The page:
There’s an article in today’s New York Times Style Section called “The Art of Condolence” by Bruce Feiler. It has very good advice about how to write a note of condolence that expresses your sympathy to a person mourning the loss of someone they love. It’s something the younger people in our society are drifting away from.
From the article:
Offering a written expression of condolence (from the Latin word condolere, to grieve or to suffer with someone) used to be a staple of polite society. “A letter of condolence may be abrupt, badly constructed, ungrammatical — never mind,” advised the 1960 edition of Emily Post. “Grace of expression counts for nothing; sincerity alone is of value.”
But these days, as Facebooking, Snapchatting or simply ignoring friends has become fashionable, the rules of expressing sympathy have become muddied at best, and concealed in an onslaught of emoji at worst. “Sorry about Mom. Sad face, sad face, crying face, heart, heart, unicorn.”
One mark of this change is in the card industry. Just over two and a half million Americans die every year, according to the National Center for Health Statistics, and we buy 90 million sympathy cards annually, a spokeswoman for Hallmark said. But 90 percent of those cards are bought by people over 40.
He makes seven key points on how to write a note of condolence:
1. BEING TONGUE-TIED IS O.K. When I solicited advice from friends on social media, the one overwhelming thing I heard was it’s perfectly acceptable to admit you don’t know what to say. One rabbi said, “Admitting you’re at a loss for words is far more caring and helpful than writing pithy statements like ‘he’s in a better place’ or ‘your child was so perfect, God wanted her to sit beside him.’”
2. SHARE A POSITIVE MEMORY Instead of falling back on a shopworn phrase, savvy condolers often share a warm or uplifting memory of the deceased.
3. NO COMPARISONS One bit of quicksand worth avoiding is the temptation to say you know what the other person is going through. Everyone experiences grief differently.
4. DON’T DODGE THE ‘D’ WORDS Death in our culture has become so sanitized, we have become afraid to mention it by name. While this instinct may come from a good place, it often lands in a bad one, the treacly territory of euphemism and happy talk. Loved ones don’t “die” anymore; they’re “carried away” or “resting peacefully.” (I especially agree with this point!)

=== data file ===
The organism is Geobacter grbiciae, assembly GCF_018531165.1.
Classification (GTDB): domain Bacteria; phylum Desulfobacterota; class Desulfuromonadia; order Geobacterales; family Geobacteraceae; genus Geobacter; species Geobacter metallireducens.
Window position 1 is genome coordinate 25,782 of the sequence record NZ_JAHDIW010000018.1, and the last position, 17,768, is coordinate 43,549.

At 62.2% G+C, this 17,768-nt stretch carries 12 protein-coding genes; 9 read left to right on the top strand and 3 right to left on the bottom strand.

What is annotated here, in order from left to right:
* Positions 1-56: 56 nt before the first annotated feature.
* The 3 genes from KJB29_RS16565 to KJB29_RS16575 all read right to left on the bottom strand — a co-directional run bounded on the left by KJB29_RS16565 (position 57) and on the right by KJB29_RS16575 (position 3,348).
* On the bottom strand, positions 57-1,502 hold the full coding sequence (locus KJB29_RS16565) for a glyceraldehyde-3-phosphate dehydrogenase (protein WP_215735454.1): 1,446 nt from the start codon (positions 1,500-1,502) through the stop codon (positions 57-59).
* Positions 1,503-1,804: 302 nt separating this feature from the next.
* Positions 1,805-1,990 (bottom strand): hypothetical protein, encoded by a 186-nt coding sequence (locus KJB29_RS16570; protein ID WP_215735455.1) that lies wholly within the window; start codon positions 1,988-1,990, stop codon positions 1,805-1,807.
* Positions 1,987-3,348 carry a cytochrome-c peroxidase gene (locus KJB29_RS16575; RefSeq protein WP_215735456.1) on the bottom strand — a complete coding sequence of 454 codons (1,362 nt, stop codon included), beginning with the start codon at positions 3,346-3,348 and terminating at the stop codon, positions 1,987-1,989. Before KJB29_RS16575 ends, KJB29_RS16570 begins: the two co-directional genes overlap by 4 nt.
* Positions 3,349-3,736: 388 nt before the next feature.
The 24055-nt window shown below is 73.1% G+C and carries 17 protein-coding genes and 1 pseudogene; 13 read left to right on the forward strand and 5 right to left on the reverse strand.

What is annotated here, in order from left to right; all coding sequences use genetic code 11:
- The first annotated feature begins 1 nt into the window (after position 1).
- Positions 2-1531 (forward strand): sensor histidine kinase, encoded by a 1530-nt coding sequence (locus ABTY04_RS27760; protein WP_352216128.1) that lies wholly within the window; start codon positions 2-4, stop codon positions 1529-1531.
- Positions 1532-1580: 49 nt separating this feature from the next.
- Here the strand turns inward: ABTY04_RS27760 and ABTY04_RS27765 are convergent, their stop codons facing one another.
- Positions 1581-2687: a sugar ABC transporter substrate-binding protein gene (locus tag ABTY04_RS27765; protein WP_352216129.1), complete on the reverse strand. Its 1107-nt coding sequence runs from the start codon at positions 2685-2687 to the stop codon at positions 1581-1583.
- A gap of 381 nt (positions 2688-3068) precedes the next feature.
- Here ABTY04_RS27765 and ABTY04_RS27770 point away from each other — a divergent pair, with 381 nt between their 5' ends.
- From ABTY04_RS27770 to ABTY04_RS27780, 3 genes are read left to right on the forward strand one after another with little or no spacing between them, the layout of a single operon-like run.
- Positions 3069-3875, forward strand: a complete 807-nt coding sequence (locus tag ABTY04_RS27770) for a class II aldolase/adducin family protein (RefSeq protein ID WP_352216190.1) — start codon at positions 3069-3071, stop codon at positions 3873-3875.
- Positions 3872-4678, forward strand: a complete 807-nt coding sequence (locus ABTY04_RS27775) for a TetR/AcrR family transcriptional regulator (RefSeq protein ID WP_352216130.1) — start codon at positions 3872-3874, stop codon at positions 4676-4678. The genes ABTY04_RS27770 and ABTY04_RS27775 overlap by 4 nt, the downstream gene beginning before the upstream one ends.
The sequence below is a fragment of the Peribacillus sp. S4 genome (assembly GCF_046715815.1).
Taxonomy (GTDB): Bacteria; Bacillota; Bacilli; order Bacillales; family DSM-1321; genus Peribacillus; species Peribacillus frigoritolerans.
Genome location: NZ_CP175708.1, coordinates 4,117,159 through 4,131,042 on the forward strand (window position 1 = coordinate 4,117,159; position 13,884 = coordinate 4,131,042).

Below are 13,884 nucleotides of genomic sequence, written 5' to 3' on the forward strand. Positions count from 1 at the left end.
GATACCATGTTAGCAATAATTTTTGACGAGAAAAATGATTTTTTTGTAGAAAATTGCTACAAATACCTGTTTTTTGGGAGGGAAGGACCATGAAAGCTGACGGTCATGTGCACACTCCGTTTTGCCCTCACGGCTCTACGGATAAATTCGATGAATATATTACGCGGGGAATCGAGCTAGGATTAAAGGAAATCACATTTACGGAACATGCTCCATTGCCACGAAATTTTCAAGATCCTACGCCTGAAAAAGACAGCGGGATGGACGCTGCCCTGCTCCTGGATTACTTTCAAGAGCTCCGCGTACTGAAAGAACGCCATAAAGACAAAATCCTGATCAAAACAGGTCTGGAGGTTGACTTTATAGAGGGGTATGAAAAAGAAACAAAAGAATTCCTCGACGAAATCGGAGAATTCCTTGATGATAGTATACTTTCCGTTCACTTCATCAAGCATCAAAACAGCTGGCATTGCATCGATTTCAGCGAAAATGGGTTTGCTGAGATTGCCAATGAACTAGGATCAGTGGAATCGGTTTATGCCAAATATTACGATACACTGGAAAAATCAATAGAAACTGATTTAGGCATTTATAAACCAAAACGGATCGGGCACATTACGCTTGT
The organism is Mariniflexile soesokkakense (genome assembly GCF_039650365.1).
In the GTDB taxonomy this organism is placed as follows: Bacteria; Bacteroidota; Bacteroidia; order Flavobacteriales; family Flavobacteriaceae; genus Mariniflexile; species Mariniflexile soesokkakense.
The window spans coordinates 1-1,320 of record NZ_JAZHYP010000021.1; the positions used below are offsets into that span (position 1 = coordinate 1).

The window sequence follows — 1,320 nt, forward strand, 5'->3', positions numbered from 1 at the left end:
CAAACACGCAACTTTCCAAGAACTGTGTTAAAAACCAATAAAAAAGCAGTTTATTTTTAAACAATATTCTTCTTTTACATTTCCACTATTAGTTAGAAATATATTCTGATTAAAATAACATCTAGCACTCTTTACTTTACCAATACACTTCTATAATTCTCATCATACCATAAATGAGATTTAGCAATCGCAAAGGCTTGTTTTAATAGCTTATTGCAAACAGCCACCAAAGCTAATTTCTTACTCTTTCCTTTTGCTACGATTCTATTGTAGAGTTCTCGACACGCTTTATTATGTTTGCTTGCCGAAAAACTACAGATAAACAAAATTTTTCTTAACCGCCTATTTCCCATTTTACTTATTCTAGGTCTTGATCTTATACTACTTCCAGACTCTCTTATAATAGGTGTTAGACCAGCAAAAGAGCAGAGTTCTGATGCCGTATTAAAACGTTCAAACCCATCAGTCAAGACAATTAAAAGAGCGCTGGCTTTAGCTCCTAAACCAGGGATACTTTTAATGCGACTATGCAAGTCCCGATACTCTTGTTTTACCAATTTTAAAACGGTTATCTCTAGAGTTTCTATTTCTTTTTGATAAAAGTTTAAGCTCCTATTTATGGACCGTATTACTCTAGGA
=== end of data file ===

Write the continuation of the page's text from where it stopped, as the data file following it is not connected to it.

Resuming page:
5. GET REAL. By contrast, grievers hear so many vacuous phrases that a little straight talk can often be a welcome relief. A little bluntness goes a long way.
6. FACEBOOK IS NOT ENOUGH These days many people first learn of the death of a friend’s loved one via social media. The instinct to post a comment or dash off an email is understandable. But everyone I spoke with agreed on one point: Even heartfelt gestures like these do not replace a condolence note.
7. THERE’S NO TIME LIMIT ON SYMPATHY While writing immediately is comforting, it’s not necessary. Many mourners are overwhelmed in the immediate aftermath, and a number told me they especially appreciated cards that arrived weeks or even months after the death.
To read the additional information incorporated in each point, read the full story at the New York Times website.
You can also check out my tips from this early post on The Family Plot Blog: Writing Condolence Cards and Letters.
If you are struggling with how to write a thank you note as a mourner, check out this post at The Family Plot Blog: Post-Funeral Thank You Notes.
Need nice blank cards for your thank you or condolence notes? “Time Flies” features an image of an hourglass with wings set inside an ornate circle. The image came from a photo taken of a crypt gate in the historic Woodland Cemetery in Stamford, CT, established in 1859.
Packages of 12 folded note cards on elegant, substantial white linen paper with envelopes are only $15 plus shipping and available at the To Die For Shopping page at AGoodGoodbye.com.